The Lord’s Judgment of the Whole Earth ~ Part 4 ~ Yesha’yahu 26:1-10

In my last post, we continued exploring The Lord’s Judgment of the Whole Earth ~ Part 3 in Yesha’yahu 25:1-12. In this post, we move on to The Lord’s Judgment of the Whole Earth ~ Part 4 in Yesha’yahu 26:1-10.

In chapter 26, we come to the second of a trilogy of chapters that speak of the coming kingdom. Our passage is a song to be sung in the Age of the Kingdom, celebrating God’s grace.

1 On that day this song will be sung in the land of Y’hudah: “We have a strong city! He has built walls and ramparts for our safety.

The strong city contrasts with the city of chaos we have looked at previously. The city of chaos represented human evil and has walls that crumble, but the strong city with its walls and ramparts is defined by salvation.

2 Open the gates! Let the righteous nation enter, a nation that keeps faith!

The righteous nation includes faithful Isra’eli but might also suggest other peoples as well, since the defining characteristic of the nation is that it remains committed to God and His law. Could that possibly include the United States of America?

3 “A person whose desire rests on You, You preserve in perfect peace, because he trusts in You. 4 Trust in Adonai forever, because in Yah Adonai is a Rock of Ages.”

Trust is the defining trait of those who depend on Yah Adonai (literally God the Lord), not on other nations. The image of the everlasting Rock of Ages points to God’s persistent protection of His people. The rock is one in which the faithful can find shelter (see Exodus 33:22). Prudential Life Insurance promises a piece of the rock, but Yeshua promises something infinitely better: peace from the Rock of Ages.

5 For he has humbled those in high places, leveling the lofty city, leveling it to the ground, laying it in the dust.

The lofty city, like the city of chaos, represents the proud who do not humble themselves before God. Though it is called lofty, God can defeat this city in spite of its pretensions.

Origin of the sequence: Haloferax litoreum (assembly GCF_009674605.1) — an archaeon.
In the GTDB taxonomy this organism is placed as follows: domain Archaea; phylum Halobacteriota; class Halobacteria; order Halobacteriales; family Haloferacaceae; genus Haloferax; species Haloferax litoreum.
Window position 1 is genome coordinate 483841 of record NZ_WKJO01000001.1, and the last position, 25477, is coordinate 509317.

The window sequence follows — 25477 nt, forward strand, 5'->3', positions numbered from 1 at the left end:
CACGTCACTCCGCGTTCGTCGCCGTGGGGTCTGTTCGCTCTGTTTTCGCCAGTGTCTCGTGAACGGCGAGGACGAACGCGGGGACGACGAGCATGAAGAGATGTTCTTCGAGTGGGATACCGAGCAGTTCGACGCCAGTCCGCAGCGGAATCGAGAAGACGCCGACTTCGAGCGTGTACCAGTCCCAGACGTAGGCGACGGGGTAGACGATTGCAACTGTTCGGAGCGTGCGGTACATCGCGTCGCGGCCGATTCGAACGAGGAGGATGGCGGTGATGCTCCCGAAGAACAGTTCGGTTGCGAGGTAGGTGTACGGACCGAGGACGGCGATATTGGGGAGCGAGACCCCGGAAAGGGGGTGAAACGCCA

6 It is trampled underfoot by the feet of the poor, by the footsteps of the needy.

Thanks to God’s intervention, the humble poor and needy will trample on the arrogant.

7 The way of the righteous is level; Righteous One, you smooth the path for the righteous.

The image of the path is drawn from wisdom literature (Proverbs 1-9) and stands for the course of a person’s life. A level or smooth path is a life with few problems (Hebrews 12:13).

Following the way of Your judgments, we put our hope in You. The desire of all our soul is to remember You and Your name. My soul desires You at night, my spirit in me seeks You at dawn; for when your judgments are here on earth, the people in the world learn what righteousness is.

Yesha’yahu speaks on behalf of himself and the righteous as he expressed a longing for God and specifically for God’s coming judgment on the wicked. But even in the context of passionate desire for God, they did not demand His actions but expressed confidence.

America spends over one billion dollars a year on sleeping aids. And yet there is a better way. That is, in the evening hours when you wake up or can’t fall asleep, you have an excellent opportunity to spend time with the Lord. If you worship and express your heart to Him in those late-night or early morning hours, you’ll be amazed at how rich and unique it can be. [1]

10 Even if pity is shown to the wicked, he still doesn’t learn what righteousness is. In a land of uprightness, he will still act wrongly and fail to see the majesty of Adonai. ~ Isaiah 26:1-10 (CJB)

Even though God’s grace is extended to the wicked, they will continue in frivolity. God is very much justified in pouring out wrath in the Tribulation period. For thousands of years, God has been so gracious to humanity -blessing those who curse His name, providing for those who deny His existence, loving people who couldn’t care less about Him.

In my next post, we will continue to explore The Lord’s Judgment of the Whole Earth ~ Part 5 in Yesha’yahu 26:11-21.

Click here for the PDF version.

[1] Jon Courson’s Application Commentary Old Testament Volume 2.

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